President Trump has promised to repeal the Johnson Amendment, which restricts public charities from endorsing candidates for political office. Some people believe the amendment unfairly limits the free speech of church leaders who wish to advise their members regarding a specific candidate or referendum.

Does this mean that donors can get a tax deduction for making a gift to a church that advocates for a specific candidate or millage proposal before the voters?

A suggested compromise would allow a minister or other religious leader to advocate for a candidate, but would prohibit the church from spending any funds to support a candidate. Again, I wonder, does this mean that a donor could make a tax-deductible gift to a church that was supporting the donor’s favorite candidate, and perhaps withhold a gift from another that does not?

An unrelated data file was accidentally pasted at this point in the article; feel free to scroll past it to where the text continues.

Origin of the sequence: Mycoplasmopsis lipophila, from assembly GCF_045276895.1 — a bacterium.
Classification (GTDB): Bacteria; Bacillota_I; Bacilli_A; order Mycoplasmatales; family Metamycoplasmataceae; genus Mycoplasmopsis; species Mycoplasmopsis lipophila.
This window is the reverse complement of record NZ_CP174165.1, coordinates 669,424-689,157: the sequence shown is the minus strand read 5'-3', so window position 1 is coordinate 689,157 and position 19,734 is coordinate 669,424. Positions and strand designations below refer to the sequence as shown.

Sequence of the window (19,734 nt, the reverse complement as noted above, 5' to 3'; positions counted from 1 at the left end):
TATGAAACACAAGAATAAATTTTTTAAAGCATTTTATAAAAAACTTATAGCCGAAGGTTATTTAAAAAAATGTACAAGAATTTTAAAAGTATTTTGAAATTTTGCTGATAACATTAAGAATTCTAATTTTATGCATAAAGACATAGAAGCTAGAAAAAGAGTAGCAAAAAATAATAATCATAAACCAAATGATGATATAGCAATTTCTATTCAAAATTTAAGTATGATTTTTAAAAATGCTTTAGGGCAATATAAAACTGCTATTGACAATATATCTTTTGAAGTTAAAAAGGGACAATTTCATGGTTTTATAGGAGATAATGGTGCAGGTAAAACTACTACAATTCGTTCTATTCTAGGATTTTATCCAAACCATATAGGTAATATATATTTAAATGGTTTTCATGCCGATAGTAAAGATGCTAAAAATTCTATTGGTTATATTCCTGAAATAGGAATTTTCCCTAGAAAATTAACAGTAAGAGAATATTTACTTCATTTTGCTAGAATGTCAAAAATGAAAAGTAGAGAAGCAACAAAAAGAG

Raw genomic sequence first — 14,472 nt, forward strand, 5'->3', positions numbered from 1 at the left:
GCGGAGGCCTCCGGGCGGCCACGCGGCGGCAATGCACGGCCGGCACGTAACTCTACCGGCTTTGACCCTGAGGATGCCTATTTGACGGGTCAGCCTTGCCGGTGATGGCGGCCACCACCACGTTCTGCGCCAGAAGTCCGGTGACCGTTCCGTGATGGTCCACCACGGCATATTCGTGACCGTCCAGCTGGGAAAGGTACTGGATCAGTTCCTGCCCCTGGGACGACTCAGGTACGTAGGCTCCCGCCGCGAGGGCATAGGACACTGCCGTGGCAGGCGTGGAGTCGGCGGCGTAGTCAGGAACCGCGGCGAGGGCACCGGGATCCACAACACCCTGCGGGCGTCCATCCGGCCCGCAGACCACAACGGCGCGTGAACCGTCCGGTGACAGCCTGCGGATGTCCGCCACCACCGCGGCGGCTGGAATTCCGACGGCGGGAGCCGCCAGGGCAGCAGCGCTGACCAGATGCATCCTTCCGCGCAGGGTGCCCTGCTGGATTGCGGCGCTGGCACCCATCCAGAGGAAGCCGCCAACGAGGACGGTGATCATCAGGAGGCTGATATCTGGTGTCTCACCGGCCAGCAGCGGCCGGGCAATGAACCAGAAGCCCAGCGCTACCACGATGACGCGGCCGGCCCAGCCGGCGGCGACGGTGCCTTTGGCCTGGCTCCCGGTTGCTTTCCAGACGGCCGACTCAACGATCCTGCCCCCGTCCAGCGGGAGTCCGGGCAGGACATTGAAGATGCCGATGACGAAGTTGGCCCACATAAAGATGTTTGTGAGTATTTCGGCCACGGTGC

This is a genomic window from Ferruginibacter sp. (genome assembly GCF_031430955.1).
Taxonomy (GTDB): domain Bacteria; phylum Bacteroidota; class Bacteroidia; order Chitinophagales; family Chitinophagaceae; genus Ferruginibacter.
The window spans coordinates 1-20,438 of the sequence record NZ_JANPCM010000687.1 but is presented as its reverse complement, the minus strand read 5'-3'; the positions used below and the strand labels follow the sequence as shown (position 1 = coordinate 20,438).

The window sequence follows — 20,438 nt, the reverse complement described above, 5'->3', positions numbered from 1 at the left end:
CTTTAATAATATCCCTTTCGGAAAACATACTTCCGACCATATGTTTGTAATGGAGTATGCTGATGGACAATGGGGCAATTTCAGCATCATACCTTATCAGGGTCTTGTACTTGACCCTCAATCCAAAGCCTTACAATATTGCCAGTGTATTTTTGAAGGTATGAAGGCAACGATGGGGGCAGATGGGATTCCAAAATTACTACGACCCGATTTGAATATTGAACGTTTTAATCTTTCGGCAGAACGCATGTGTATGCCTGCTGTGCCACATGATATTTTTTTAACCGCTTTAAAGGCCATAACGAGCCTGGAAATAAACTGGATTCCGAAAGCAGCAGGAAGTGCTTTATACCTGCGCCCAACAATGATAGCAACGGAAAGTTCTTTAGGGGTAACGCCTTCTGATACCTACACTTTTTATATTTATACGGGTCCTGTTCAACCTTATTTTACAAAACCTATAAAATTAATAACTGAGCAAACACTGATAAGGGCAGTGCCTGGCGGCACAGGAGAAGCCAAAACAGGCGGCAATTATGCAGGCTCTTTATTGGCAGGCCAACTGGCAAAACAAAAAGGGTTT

And if this is allowed for churches, would it also be allowed for other public charities? I wonder how this might be relaxed for churches but not others.

Furthermore, there are no set guidelines regarding what is a church. In practical terms, if you say you are a church, you are a church and you are automatically a public charity. You do not need to seek an exemption from the IRS. I would imagine that hundreds of new “churches” would sprout up — fed by political, deductible gifts — solely to support certain political parties, candidates or positions.

This seems like a Pandora’s box, and there is little evidence to suggest that this problem needs fixing.

—Mark Neithercut
March 28, 2017